Friday, October 23, 2020

Top 6 Phone Photography Tips






















All of the images in this post were taken on my iPhone.

You'd be surprised by how many professional photographers and people with large followings use phones, iPhones specifically, for photos. The other day I ended up messaging a few photographers I admire and asked about what equipment they use and was quite surprised by one consistent answer- iPhones! With the capability and advancements made to these handheld devices over the years, it isn't all that surprising that in a pinch, pros pull for the phone photo option. I myself frequently use my iPhone for photos to share on Instagram and even my blog. 

While not all phone cameras are created the same, there are definitely several tips and tricks to making the most of it and yielding a high quality image. Spoiler alert 🚨 You don’t need a big fancy DSLR to still take quality and engaging photos! Use what you have and happy snapping 📸 

Tip 1 | Clean the Lens 

This tip may seem obvious, but is often overlooked. A quick swipe of a microfiber cloth over your phone camera can make a load of a difference. Think of all the places where your phone goes: pockets, bags, oily hands... clean that lens and avoid fogged images. 

Tip 2 | Check Your Settings

While settings are typically limited on phones, it is important to opt for the highest resolution image. This will benefit edits made in post-production. Flip to panorama for wide angle shots or portrait for a bokeh effect. For those iPhone users, capture "Live" images. This way you can adjust the photo after, such as adding long exposure, etc.

Bonus: There are clip on lenses for phones that are pretty impressive. Click here for the kit that I have!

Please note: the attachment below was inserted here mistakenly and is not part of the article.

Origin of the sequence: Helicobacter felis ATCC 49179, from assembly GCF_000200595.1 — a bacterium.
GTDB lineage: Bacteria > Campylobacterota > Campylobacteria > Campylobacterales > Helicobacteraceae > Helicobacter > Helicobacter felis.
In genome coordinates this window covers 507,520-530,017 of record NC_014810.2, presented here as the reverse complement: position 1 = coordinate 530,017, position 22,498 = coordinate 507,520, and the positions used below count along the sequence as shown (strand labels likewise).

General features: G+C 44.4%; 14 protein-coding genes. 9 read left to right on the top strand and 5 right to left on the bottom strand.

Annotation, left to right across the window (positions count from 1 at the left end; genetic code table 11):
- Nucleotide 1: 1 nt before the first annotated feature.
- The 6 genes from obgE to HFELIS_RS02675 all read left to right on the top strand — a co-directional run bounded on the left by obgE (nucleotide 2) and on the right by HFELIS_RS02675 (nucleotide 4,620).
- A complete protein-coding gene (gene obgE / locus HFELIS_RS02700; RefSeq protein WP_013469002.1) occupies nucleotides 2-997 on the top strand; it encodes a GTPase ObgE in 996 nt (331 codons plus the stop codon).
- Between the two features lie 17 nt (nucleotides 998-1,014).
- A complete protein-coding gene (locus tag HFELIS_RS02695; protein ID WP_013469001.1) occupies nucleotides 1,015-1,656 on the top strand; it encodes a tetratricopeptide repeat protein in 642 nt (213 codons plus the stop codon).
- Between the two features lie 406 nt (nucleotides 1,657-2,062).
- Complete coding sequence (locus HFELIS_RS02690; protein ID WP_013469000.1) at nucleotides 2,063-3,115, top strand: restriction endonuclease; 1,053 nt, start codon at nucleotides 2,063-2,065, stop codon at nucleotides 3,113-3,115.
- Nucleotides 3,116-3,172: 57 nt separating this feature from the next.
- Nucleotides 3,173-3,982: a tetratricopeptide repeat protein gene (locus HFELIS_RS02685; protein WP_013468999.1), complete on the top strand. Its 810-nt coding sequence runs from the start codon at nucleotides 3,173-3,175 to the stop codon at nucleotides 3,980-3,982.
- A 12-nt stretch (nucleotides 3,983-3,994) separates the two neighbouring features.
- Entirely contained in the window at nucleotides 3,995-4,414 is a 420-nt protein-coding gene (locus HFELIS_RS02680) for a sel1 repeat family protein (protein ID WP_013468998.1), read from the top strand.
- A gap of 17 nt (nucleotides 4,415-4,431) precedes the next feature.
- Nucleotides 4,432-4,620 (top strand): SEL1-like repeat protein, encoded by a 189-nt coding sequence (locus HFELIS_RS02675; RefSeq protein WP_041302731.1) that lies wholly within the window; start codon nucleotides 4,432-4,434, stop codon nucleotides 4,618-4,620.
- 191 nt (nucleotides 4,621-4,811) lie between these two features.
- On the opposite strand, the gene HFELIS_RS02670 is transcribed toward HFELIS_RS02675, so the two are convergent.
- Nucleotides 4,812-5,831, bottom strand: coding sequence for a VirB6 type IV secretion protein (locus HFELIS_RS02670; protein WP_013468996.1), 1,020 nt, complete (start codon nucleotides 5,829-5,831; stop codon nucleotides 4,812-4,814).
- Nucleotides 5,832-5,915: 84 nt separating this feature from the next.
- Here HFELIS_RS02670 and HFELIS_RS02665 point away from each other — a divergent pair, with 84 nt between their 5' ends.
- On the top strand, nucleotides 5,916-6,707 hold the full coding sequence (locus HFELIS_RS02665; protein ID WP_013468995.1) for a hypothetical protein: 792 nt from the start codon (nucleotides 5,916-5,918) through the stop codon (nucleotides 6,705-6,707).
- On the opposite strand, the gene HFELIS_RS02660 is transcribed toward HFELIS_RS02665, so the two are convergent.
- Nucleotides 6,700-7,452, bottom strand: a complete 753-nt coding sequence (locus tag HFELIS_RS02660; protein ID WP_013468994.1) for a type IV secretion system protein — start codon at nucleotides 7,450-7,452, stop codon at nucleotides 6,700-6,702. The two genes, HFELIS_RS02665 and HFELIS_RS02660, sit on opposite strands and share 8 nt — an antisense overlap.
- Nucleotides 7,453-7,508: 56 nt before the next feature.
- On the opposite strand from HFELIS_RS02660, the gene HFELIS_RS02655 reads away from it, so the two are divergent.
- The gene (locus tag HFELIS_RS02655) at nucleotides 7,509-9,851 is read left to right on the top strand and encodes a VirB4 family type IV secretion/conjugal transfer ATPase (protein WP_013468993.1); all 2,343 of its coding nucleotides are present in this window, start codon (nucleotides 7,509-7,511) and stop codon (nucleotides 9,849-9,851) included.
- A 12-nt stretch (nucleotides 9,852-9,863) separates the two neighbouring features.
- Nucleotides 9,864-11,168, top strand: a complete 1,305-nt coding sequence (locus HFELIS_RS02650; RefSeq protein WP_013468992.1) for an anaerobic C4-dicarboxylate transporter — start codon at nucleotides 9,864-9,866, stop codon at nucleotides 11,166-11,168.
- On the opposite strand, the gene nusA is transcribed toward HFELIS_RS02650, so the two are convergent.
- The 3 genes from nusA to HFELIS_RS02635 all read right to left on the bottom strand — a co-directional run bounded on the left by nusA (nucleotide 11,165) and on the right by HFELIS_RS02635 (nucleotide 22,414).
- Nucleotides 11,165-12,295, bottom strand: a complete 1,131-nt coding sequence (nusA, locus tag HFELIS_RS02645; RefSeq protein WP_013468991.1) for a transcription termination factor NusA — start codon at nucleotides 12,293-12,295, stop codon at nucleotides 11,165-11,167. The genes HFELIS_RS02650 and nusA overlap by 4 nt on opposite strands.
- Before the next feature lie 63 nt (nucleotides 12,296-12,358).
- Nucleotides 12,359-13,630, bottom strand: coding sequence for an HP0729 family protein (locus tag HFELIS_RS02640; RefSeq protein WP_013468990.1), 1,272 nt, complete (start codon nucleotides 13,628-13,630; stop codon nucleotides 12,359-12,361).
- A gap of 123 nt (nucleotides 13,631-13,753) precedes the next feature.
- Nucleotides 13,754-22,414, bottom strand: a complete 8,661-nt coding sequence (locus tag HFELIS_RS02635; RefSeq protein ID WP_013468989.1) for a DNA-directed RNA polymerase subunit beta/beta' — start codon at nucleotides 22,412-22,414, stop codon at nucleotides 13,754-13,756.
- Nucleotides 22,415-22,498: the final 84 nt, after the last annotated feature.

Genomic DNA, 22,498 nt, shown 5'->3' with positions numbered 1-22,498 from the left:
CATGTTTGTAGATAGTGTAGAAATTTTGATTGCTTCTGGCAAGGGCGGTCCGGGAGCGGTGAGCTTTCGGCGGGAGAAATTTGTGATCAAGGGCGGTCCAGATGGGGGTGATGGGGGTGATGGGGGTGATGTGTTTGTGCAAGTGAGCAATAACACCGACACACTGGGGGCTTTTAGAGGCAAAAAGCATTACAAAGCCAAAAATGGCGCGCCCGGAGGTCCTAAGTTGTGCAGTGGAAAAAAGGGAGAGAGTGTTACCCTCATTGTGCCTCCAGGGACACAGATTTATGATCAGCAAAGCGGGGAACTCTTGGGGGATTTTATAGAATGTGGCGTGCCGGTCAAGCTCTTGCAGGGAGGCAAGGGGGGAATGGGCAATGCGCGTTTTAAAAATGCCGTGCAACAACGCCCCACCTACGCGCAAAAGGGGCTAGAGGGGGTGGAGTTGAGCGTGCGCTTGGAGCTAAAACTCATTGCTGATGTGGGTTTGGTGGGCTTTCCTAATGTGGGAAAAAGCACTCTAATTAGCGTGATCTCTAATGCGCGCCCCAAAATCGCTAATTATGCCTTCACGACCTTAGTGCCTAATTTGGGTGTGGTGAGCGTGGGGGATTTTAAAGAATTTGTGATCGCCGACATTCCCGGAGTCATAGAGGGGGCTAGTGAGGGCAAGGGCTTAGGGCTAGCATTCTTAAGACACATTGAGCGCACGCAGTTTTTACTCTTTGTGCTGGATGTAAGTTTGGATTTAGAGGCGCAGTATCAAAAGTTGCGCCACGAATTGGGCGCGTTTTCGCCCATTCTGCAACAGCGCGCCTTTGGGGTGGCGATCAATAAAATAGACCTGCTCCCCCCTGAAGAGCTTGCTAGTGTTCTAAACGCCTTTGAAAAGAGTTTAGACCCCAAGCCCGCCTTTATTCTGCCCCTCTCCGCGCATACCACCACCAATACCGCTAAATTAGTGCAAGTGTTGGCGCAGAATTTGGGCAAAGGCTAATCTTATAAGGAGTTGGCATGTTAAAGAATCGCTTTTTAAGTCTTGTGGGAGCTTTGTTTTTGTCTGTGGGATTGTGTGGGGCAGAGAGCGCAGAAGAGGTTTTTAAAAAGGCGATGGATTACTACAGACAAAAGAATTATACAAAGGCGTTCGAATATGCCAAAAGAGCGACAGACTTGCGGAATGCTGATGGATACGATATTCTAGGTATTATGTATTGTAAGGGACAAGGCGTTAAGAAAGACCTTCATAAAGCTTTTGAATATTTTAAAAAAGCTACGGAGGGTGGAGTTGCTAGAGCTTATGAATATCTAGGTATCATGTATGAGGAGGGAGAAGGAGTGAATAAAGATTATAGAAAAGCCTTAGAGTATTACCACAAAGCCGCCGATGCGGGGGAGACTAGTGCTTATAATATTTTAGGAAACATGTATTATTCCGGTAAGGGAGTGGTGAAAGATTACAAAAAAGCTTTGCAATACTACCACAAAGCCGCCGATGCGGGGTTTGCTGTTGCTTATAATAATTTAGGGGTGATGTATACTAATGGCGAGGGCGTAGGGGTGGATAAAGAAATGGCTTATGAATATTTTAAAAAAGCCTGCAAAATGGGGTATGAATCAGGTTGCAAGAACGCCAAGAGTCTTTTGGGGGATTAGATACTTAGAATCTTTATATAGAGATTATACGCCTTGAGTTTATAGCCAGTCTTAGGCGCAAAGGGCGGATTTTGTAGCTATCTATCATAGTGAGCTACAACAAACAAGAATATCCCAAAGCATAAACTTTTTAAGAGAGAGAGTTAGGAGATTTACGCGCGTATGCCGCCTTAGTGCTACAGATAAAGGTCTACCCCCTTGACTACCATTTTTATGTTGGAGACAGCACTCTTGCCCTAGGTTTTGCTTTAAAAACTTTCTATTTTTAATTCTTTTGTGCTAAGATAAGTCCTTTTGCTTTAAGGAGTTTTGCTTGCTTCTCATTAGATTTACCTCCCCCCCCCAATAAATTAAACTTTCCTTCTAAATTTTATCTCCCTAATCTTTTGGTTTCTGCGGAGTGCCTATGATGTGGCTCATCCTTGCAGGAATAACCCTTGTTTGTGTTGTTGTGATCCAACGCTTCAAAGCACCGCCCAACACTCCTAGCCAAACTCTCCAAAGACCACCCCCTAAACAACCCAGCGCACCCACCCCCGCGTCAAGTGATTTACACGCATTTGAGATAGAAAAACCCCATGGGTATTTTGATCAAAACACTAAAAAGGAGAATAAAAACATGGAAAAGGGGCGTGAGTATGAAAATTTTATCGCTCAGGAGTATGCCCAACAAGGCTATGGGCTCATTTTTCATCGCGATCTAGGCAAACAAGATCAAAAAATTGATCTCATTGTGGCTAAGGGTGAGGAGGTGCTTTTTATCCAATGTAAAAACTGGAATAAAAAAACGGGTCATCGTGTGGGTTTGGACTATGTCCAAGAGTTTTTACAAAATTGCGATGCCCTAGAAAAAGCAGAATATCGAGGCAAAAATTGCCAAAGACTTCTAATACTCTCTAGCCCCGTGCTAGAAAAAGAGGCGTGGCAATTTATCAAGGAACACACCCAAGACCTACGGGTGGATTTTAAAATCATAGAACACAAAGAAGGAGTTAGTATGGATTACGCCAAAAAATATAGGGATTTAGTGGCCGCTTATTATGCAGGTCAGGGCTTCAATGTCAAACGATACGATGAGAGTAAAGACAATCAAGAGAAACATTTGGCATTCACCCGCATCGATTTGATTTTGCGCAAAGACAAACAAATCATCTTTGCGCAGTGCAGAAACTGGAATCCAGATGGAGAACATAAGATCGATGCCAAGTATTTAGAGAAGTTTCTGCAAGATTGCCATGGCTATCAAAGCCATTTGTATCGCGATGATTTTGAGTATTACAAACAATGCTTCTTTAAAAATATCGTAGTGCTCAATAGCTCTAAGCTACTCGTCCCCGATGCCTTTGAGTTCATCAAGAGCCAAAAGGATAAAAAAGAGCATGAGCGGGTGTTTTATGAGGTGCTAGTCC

Tip 3 | Utilize the Rule of Thirds 

A foundational rule of photography is the rule of thirds. You know that grid that pops up on your camera app? That tool will help you follow this rule for well aligned, balanced, and aesthetic pictures. Essentially this rule helps the photographer understand where peoples' eyes are drawn to on an image. The lines and intersection points specifically are generally what people notice in a photo first. Don't worry, photos where the subject is centered are still good, just keep those lines in mind and keep it squared! Once mastered, have some fun with this and "break" the rules! 

Tip 4 | Look for Lighting

Lighting can make or break phone photography. They aren't as well equipped for low light images, as there isn't really a way to adjust aperture, ISO, shutter, etc. For iPhones there is a way to adjust the light by tapping on the screen, so the yellow square pops up and dragging the sun icon up and down. Overall, it is best to photograph with enough natural light. 

Tip 5 | Focus, Focus, Focus

Perhaps a no brainer, but tap on the screen where you'd like the image to focus. There's nothing worse than trying to take a particular image to later on realize it is a bit blurred. If I had a dollar for every time that happened...

Tip 6 | Bump Up the Structure 

Instagram’s editing utilities have massively improved over the years. One of my favorites to use is the “Structure” feature. By sliding it up a little, your photos will become that much crisper and sharper... careful not to go overboard to avoid grainy/noisy photos!

Now I could go on and on about photo editing for iPhone photos, etc, so if you're interested in a post specific to that, let me know!

Do you have any phone photography tips?

Sincerely,

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